David Cameron vows to cut the cost of HS2 high speed rail line

The Prime Minister has vowed to cut the price of the planned HS2 high speed rail line as Labour insists it was right to highlight rising costs

Peter Byrne/PA Wire Prime Minister David Cameron
Prime Minister David Cameron

David Cameron held out an olive branch to Labour over the troubled high speed rail line as he pledged to ensure the cost of the network was cut.

Speaking at the annual conference of the CBI in London, the Prime Minister said it was vital the UK built a new railway to the North.

Trains are currently due to run between London, Birmingham, Manchester and Leeds, while the Government launched a review last week to consider whether the high speed line should be extended into Scotland, including whether trains should stop at Newcastle.

Under the current plans, the network and the new trains required have a total estimated cost of £34bn, plus an extra £16bn in contingency funding which ministers say is unlikely to be spent.

The proposals were drawn up by the last Labour government and all parties agree they can only go ahead with cross party support because the scheme will take so long to build.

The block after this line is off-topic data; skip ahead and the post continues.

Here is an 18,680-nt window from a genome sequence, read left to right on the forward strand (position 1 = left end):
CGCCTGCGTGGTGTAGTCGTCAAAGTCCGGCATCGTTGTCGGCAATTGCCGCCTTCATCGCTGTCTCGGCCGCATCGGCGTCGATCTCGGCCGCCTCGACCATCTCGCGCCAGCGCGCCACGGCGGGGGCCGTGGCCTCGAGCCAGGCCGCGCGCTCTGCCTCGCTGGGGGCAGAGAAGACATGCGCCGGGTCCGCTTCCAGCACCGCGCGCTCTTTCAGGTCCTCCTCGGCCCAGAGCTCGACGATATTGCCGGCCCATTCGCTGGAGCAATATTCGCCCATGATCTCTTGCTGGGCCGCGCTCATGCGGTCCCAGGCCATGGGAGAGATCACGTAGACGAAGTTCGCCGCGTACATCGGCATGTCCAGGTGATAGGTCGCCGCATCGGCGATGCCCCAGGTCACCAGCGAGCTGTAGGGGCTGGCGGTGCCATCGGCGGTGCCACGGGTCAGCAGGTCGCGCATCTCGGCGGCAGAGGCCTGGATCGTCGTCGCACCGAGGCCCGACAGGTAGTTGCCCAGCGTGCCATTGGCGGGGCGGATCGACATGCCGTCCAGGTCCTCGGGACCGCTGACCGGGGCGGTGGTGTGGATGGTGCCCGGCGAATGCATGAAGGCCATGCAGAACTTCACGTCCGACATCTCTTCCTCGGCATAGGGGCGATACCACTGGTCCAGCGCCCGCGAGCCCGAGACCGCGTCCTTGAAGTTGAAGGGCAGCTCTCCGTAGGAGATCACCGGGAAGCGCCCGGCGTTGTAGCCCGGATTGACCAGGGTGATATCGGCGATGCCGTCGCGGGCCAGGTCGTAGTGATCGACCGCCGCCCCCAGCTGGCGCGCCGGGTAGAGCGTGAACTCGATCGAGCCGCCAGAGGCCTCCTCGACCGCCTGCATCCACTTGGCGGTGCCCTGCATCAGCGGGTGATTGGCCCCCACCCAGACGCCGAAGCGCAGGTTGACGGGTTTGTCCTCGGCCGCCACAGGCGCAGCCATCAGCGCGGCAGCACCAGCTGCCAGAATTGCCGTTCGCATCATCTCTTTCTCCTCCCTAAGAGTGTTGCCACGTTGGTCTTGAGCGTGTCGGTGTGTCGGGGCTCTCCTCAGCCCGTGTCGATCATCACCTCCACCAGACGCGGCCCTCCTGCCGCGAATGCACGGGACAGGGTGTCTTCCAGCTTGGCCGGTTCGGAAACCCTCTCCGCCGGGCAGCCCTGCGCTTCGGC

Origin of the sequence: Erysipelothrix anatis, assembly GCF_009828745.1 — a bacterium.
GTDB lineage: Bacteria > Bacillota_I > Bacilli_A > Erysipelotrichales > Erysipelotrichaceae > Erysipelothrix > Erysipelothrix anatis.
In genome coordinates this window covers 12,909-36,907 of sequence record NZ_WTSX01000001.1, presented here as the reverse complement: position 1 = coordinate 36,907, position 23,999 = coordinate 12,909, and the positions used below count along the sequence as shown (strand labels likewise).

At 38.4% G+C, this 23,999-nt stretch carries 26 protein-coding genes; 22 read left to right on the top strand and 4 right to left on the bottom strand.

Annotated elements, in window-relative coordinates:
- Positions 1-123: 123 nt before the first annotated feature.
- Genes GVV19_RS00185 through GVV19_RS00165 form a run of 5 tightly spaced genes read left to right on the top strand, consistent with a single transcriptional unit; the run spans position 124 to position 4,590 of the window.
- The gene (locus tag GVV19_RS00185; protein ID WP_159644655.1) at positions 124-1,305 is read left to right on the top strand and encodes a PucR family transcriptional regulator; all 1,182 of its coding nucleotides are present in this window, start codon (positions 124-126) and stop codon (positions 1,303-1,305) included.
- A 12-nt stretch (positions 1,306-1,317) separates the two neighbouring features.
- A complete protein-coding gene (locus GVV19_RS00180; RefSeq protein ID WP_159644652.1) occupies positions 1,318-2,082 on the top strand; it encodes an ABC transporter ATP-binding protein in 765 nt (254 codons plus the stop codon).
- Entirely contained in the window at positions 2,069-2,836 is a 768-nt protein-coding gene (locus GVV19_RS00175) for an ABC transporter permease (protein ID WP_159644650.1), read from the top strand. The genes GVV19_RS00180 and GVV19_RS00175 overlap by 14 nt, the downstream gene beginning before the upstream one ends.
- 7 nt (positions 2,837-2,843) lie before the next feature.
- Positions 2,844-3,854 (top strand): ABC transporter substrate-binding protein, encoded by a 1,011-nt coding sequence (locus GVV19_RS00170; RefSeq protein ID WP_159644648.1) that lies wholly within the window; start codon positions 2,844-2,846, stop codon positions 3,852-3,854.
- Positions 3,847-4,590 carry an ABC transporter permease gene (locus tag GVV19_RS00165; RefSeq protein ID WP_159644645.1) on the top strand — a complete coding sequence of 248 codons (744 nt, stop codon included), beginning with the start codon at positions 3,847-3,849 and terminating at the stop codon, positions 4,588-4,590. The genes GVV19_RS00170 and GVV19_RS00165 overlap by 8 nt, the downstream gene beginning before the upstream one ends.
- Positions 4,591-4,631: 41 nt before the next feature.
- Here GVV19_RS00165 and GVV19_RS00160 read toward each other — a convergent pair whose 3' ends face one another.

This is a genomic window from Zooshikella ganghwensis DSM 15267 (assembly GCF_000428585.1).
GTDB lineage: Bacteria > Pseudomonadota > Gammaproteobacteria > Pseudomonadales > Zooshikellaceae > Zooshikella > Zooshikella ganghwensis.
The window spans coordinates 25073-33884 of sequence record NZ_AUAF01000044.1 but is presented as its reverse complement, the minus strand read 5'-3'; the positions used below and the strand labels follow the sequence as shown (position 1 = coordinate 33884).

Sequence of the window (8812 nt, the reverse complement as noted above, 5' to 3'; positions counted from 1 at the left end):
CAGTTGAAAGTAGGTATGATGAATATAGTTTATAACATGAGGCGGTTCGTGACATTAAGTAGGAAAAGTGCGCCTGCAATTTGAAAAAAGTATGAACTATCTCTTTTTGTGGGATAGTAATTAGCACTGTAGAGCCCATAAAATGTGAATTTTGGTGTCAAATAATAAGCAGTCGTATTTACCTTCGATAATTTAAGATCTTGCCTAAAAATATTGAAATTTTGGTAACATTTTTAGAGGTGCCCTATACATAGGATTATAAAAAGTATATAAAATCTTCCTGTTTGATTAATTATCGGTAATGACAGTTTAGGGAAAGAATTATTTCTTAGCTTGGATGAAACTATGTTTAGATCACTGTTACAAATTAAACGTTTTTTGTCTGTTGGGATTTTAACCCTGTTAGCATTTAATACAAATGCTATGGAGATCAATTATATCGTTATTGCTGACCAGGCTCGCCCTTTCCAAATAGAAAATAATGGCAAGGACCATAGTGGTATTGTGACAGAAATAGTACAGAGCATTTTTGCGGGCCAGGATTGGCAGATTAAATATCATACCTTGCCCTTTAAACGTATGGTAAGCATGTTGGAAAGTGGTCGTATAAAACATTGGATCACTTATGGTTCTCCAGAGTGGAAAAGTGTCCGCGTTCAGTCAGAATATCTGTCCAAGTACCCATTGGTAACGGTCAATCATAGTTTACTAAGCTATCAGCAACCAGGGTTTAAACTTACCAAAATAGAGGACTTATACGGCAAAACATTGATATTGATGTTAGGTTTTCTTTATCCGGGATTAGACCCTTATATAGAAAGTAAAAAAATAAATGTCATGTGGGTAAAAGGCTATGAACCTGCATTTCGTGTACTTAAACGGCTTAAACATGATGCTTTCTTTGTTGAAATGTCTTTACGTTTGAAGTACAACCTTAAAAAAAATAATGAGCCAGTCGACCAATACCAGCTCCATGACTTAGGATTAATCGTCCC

But Labour Shadow Chancellor Ed Balls is reviewing its support for the project because it is concerned about the rising cost.


Speaking to the CBI, Mr Cameron accused Labour of “betraying” the North and Midlands - but he also revealed that HS2’s new chairman, Sir David Higgins, would look at ways of reducing the cost.

He said: “Those who want to delay or obstruct HS2 show a lack of vision. They are playing politics with Britain’s prosperity. They are betraying everyone north of Watford. And they want to condemn Britain to the slow lane.”

The Prime Minister suggested that Sir David, who was chief executive of the body responsible for organising the 2012 Olympics, would get HS2 built “on time and on budget”.

Mr Cameron added: “He has agreed that the first vital step will be to bring his penetrating eye and expertise to a specific task. To report on the costs. And to maximise the benefits for all parts of the country as quickly as possible.

“He has already said the line could come in ‘substantially’ under the current budget. And he has also made it clear he needs cross-party support to do it.”

Mr Balls, speaking at the same event, insisted he was right to question the cost.

“The Labour Party cannot – and will not - give the government a blank cheque. That is what you would expect from any credible official opposition seeing a Government desperately mismanaging a project. And that is what is happening here with the costs having shot up to £50bn.”


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